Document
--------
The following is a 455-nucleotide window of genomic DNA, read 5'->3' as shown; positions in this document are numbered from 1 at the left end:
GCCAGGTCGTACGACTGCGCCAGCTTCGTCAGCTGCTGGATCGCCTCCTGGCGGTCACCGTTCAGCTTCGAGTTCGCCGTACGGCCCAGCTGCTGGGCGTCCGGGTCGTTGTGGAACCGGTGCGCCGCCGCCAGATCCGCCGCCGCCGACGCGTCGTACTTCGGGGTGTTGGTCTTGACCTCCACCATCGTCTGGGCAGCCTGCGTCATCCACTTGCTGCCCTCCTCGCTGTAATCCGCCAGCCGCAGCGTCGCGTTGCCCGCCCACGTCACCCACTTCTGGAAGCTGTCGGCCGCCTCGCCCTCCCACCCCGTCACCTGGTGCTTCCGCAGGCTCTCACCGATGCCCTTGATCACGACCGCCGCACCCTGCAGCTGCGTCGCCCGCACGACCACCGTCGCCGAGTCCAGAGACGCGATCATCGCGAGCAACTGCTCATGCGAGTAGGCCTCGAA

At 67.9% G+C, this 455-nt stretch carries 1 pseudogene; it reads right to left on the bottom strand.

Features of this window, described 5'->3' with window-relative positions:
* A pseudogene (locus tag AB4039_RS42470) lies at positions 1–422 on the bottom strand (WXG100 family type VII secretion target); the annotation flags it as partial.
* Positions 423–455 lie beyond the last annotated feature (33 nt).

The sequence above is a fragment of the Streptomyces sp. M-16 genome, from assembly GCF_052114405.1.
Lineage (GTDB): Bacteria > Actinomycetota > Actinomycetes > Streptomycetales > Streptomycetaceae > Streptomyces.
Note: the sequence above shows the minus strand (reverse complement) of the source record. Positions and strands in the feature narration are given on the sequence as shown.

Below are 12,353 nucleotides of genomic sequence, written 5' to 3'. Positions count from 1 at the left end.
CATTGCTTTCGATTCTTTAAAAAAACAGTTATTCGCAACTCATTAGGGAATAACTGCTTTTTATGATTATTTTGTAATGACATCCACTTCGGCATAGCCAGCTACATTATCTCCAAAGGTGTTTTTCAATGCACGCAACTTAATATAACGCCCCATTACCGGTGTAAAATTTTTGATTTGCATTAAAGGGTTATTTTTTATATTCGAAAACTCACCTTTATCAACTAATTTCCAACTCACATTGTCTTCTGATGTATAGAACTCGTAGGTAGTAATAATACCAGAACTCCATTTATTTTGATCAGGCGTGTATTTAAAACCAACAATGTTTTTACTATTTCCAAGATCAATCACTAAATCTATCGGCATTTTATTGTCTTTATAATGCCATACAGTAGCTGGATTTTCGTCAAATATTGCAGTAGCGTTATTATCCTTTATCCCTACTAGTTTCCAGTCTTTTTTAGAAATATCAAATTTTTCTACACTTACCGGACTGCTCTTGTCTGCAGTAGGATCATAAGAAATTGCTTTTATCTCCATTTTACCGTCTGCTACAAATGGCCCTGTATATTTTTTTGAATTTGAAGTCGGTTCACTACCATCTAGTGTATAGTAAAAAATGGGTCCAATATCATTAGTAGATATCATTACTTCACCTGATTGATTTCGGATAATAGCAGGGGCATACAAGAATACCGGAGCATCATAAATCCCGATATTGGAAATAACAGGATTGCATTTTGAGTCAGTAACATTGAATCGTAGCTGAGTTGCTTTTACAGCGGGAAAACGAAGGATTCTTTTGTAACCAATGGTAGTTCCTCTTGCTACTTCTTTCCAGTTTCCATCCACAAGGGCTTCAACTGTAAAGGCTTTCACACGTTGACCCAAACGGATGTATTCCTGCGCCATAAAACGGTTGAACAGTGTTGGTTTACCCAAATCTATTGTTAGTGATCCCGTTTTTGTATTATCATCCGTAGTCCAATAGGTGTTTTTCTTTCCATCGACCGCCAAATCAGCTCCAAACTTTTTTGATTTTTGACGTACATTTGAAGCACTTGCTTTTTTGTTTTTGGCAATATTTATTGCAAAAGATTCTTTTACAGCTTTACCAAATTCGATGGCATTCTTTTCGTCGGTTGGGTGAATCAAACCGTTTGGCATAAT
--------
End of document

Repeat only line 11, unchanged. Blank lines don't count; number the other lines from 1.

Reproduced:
CATTGCTTTCGATTCTTTAAAAAAACAGTTATTCGCAACTCATTAGGGAATAACTGCTTTTTATGATTATTTTGTAATGACATCCACTTCGGCATAGCCAGCTACATTATCTCCAAAGGTGTTTTTCAATGCACGCAACTTAATATAACGCCCCATTACCGGTGTAAAATTTTTGATTTGCATTAAAGGGTTATTTTTTATATTCGAAAACTCACCTTTATCAACTAATTTCCAACTCACATTGTCTTCTGATGTATAGAACTCGTAGGTAGTAATAATACCAGAACTCCATTTATTTTGATCAGGCGTGTATTTAAAACCAACAATGTTTTTACTATTTCCAAGATCAATCACTAAATCTATCGGCATTTTATTGTCTTTATAATGCCATACAGTAGCTGGATTTTCGTCAAATATTGCAGTAGCGTTATTATCCTTTATCCCTACTAGTTTCCAGTCTTTTTTAGAAATATCAAATTTTTCTACACTTACCGGACTGCTCTTGTCTGCAGTAGGATCATAAGAAATTGCTTTTATCTCCATTTTACCGTCTGCTACAAATGGCCCTGTATATTTTTTTGAATTTGAAGTCGGTTCACTACCATCTAGTGTATAGTAAAAAATGGGTCCAATATCATTAGTAGATATCATTACTTCACCTGATTGATTTCGGATAATAGCAGGGGCATACAAGAATACCGGAGCATCATAAATCCCGATATTGGAAATAACAGGATTGCATTTTGAGTCAGTAACATTGAATCGTAGCTGAGTTGCTTTTACAGCGGGAAAACGAAGGATTCTTTTGTAACCAATGGTAGTTCCTCTTGCTACTTCTTTCCAGTTTCCATCCACAAGGGCTTCAACTGTAAAGGCTTTCACACGTTGACCCAAACGGATGTATTCCTGCGCCATAAAACGGTTGAACAGTGTTGGTTTACCCAAATCTATTGTTAGTGATCCCGTTTTTGTATTATCATCCGTAGTCCAATAGGTGTTTTTCTTTCCATCGACCGCCAAATCAGCTCCAAACTTTTTTGATTTTTGACGTACATTTGAAGCACTTGCTTTTTTGTTTTTGGCAATATTTATTGCAAAAGATTCTTTTACAGCTTTACCAAATTCGATGGCATTCTTTTCGTCGGTTGGGTGAATCAAACCGTTTGGCATAAT